However, whether China is expanding its territories into the South China Sea through its military modernization is a different question to discuss. First and foremost, China has not conducted any hostile military operations beyond its 9-dash lines claims. In addition, other than the historical rights, the PRC has provided other evidence that supports its territorial claims over the South China Sea. Oddly enough, although some states in the international system regard China’s claim as being illegal in the South China Sea, some states, such as Vietnam and the US, have had official documents or maps that acknowledged China’s sovereignty over the South China Sea. Vietnam has acknowledged China’s sovereignty over the Paracel and the Spratly Islands on multiple occasions until the 1970s. For example, the 1962 world map published by the Vietnam Army General Staff clarified the Paracel and the Spratly Islands as China’s territories. The 1974 geography textbook, which was published by Vietnam Education Press also acknowledged the Paracel and the Spratly Islands as China’s territories that ‘‘guarded China’s mainland as a great wall.” The 1947 Collier’s World Atlas, which was published in the US, also included the Paracel and the Spratly as parts of China’s territories. In short, the changing stance of some states in the international system has made the issue of the South China Sea more complex, in comparison to the 1970s.

The last important part of the geopolitik is the military expansion. China’s military forces have indeed undergone a substantial process of modernization since the 1990s. However, China’s modernization can be considered from different angles. Professor Hugh White at the strategic and defense study center argued that military modernization can be seen as a natural process that develops with a countries’ economic power. China’s economy has developed impressively since the 1970s and, in this sense, China would have more resources to develop its military power. In addition, the primary goal of China’s military modernization was to deter the US from entering the Taiwan Straits in the first place. The naval modernization happened merely after the current President Xi Jinping took office in China. However, pursuing sea control may not be the best strategy in the South China Sea, either strategically and economically. Strategically speaking, considering the limited space of the water and the time required for training, China’s newly acquired air-craft carriers may not be sufficient for conducting naval operations in the South China Sea. Economically speaking, severely damaging the freedom of navigation doctrine in the South China Sea, is not favorable for China as well, given the fact that China’s economy is also heavily relied on due to the shipping that travels through the very body of water.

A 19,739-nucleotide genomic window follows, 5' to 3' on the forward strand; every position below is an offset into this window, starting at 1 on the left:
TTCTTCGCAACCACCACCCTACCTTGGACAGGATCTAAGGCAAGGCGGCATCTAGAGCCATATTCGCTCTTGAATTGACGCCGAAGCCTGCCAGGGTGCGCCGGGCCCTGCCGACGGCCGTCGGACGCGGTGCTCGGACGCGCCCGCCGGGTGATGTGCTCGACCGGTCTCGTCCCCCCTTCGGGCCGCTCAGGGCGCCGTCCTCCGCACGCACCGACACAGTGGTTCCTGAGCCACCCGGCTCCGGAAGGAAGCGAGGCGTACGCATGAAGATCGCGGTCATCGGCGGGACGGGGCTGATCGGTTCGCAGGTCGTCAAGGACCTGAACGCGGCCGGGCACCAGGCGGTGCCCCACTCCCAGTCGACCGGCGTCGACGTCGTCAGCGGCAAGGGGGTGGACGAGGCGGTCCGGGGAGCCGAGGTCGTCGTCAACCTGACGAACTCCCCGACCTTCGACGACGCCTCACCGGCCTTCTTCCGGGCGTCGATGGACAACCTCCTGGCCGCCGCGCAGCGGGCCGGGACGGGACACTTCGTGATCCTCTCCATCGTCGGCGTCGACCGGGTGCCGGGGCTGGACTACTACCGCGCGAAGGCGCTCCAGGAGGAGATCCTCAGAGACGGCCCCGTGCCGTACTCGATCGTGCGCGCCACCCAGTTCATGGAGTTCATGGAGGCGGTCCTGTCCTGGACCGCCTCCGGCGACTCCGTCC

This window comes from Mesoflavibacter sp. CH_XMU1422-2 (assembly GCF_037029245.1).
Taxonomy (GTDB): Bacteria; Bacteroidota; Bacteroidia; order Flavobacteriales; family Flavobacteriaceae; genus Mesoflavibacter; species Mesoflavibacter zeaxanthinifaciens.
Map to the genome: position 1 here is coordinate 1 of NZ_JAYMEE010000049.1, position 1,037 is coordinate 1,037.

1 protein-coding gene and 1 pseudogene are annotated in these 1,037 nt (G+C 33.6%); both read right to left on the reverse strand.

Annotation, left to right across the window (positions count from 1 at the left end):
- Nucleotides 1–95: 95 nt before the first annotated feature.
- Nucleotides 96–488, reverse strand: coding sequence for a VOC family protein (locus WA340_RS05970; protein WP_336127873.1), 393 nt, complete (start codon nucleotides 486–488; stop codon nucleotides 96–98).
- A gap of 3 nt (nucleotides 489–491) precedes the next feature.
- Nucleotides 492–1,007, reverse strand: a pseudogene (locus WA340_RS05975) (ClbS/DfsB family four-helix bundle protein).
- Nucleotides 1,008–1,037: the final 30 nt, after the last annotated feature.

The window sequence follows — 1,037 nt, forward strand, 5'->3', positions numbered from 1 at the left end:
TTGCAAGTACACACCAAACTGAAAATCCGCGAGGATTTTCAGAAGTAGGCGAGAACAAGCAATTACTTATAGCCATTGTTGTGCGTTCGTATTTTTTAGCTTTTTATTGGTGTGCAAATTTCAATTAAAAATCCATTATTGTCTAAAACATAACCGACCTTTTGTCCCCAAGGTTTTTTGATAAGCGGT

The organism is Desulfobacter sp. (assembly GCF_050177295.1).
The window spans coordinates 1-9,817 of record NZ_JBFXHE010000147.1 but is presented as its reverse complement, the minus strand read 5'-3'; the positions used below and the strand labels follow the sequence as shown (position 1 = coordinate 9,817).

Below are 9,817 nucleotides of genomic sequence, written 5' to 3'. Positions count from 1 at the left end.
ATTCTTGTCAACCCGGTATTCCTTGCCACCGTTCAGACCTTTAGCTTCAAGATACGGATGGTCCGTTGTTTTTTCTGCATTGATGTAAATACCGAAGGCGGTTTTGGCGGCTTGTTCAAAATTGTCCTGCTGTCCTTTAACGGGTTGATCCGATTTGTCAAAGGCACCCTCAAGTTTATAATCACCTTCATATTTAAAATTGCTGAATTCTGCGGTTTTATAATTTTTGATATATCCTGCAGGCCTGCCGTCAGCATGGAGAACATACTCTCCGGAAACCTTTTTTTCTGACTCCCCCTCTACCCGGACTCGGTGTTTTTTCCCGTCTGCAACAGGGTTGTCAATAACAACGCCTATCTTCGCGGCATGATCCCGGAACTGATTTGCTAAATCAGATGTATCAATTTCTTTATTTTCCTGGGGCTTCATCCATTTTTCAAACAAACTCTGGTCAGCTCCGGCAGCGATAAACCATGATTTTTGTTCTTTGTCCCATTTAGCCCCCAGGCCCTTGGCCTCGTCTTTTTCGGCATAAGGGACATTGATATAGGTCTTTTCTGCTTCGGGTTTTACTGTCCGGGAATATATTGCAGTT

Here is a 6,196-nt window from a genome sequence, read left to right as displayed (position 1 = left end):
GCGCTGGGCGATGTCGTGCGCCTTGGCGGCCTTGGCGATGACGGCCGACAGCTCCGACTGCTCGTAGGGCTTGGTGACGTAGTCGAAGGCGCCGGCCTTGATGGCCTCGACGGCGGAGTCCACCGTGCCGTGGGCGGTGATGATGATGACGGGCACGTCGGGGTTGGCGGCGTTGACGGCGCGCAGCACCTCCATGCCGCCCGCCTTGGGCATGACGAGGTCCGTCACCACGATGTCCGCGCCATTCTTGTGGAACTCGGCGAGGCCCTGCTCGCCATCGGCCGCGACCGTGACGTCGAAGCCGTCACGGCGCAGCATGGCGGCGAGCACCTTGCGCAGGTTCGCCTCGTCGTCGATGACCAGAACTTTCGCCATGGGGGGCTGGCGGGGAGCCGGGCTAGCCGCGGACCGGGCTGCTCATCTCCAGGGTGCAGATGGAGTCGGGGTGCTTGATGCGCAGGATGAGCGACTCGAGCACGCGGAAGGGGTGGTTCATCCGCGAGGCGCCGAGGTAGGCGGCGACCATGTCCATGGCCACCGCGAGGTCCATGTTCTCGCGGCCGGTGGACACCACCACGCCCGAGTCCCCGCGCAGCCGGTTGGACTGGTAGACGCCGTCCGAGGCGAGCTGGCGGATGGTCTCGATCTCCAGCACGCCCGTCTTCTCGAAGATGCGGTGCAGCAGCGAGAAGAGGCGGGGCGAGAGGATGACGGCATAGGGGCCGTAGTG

What is the South China Sea Issue?

This report regards the South China Sea as a competing theater between China and the US. For China, by effectively defending its sovereign claims in the South China Sea, this can give China an opportunity to generate political, diplomatic, and military pressures to the US and its allies around the ocean. To sustain a substantial military presence on the artificial islands in the South China Sea, China would sustain the military deployments to deter the US from entering the water from its military bases in the Pacific. China’s military presence in the South China Sea may also deter regional states, such as Vietnam and the Philippines’ military actions in seizing natural features in the South China Sea. For the US, losing the South China Sea to China would largely diminish its credibility to its allies, especially the competing states, such as Vietnam and the Philippines. China’s military presence in the South China Sea may also cause a negative consequence for the status of the US as the leader of the Asia-Pacific region, as either China or the US would not be willing to start a potential nuclear war. In short, it is not worthy to start a potential nuclear war over few rocks in the South China Sea, but the potential political and strategic values of the South China Sea have made the issue escalate again.

Conclusion

This report has provided an overview of the South China Sea disputes with a primary focus on the PRC’s stance in the South China Sea. By comparing China’s recent activities with the doctrine of geopolitik, the report argues that China’s primary interests in the South China Sea are not territorial expansion, but it is about competing with the US for regional primacy. Therefore, a deeper step to examine the deeper causes of the South China Sea is required to avoid tensions or crisis escalation over this important body of water.